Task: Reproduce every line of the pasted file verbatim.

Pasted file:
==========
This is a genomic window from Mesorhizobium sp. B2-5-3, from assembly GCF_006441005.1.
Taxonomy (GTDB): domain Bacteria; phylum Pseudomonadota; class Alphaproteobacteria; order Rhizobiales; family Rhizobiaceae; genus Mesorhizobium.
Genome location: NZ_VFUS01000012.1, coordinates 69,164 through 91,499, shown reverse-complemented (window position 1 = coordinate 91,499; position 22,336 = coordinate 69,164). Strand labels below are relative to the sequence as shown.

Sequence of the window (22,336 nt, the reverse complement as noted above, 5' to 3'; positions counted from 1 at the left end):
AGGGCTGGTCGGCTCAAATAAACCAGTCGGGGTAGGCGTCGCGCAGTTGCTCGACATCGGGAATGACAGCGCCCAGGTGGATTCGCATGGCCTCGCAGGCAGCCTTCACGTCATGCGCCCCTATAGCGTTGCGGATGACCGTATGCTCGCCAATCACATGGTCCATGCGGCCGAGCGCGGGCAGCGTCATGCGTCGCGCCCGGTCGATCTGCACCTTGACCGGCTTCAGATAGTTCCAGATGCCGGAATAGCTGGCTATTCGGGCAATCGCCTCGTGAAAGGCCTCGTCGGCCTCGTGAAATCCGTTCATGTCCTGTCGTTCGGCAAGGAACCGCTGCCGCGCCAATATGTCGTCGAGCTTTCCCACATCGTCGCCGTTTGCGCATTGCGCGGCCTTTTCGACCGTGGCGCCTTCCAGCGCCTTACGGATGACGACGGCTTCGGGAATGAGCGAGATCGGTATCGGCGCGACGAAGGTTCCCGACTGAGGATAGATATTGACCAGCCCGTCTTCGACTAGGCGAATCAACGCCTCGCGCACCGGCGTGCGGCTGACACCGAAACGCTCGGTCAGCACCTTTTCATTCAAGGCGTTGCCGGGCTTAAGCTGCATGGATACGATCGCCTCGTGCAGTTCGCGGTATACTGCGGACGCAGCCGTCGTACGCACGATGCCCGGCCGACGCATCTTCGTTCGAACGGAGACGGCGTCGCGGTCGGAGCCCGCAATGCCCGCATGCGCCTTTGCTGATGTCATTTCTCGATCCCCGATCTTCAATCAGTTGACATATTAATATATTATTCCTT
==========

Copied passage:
This is a genomic window from Mesorhizobium sp. B2-5-3, from assembly GCF_006441005.1.
Taxonomy (GTDB): domain Bacteria; phylum Pseudomonadota; class Alphaproteobacteria; order Rhizobiales; family Rhizobiaceae; genus Mesorhizobium.
Genome location: NZ_VFUS01000012.1, coordinates 69,164 through 91,499, shown reverse-complemented (window position 1 = coordinate 91,499; position 22,336 = coordinate 69,164). Strand labels below are relative to the sequence as shown.

Sequence of the window (22,336 nt, the reverse complement as noted above, 5' to 3'; positions counted from 1 at the left end):
AGGGCTGGTCGGCTCAAATAAACCAGTCGGGGTAGGCGTCGCGCAGTTGCTCGACATCGGGAATGACAGCGCCCAGGTGGATTCGCATGGCCTCGCAGGCAGCCTTCACGTCATGCGCCCCTATAGCGTTGCGGATGACCGTATGCTCGCCAATCACATGGTCCATGCGGCCGAGCGCGGGCAGCGTCATGCGTCGCGCCCGGTCGATCTGCACCTTGACCGGCTTCAGATAGTTCCAGATGCCGGAATAGCTGGCTATTCGGGCAATCGCCTCGTGAAAGGCCTCGTCGGCCTCGTGAAATCCGTTCATGTCCTGTCGTTCGGCAAGGAACCGCTGCCGCGCCAATATGTCGTCGAGCTTTCCCACATCGTCGCCGTTTGCGCATTGCGCGGCCTTTTCGACCGTGGCGCCTTCCAGCGCCTTACGGATGACGACGGCTTCGGGAATGAGCGAGATCGGTATCGGCGCGACGAAGGTTCCCGACTGAGGATAGATATTGACCAGCCCGTCTTCGACTAGGCGAATCAACGCCTCGCGCACCGGCGTGCGGCTGACACCGAAACGCTCGGTCAGCACCTTTTCATTCAAGGCGTTGCCGGGCTTAAGCTGCATGGATACGATCGCCTCGTGCAGTTCGCGGTATACTGCGGACGCAGCCGTCGTACGCACGATGCCCGGCCGACGCATCTTCGTTCGAACGGAGACGGCGTCGCGGTCGGAGCCCGCAATGCCCGCATGCGCCTTTGCTGATGTCATTTCTCGATCCCCGATCTTCAATCAGTTGACATATTAATATATTATTCCTT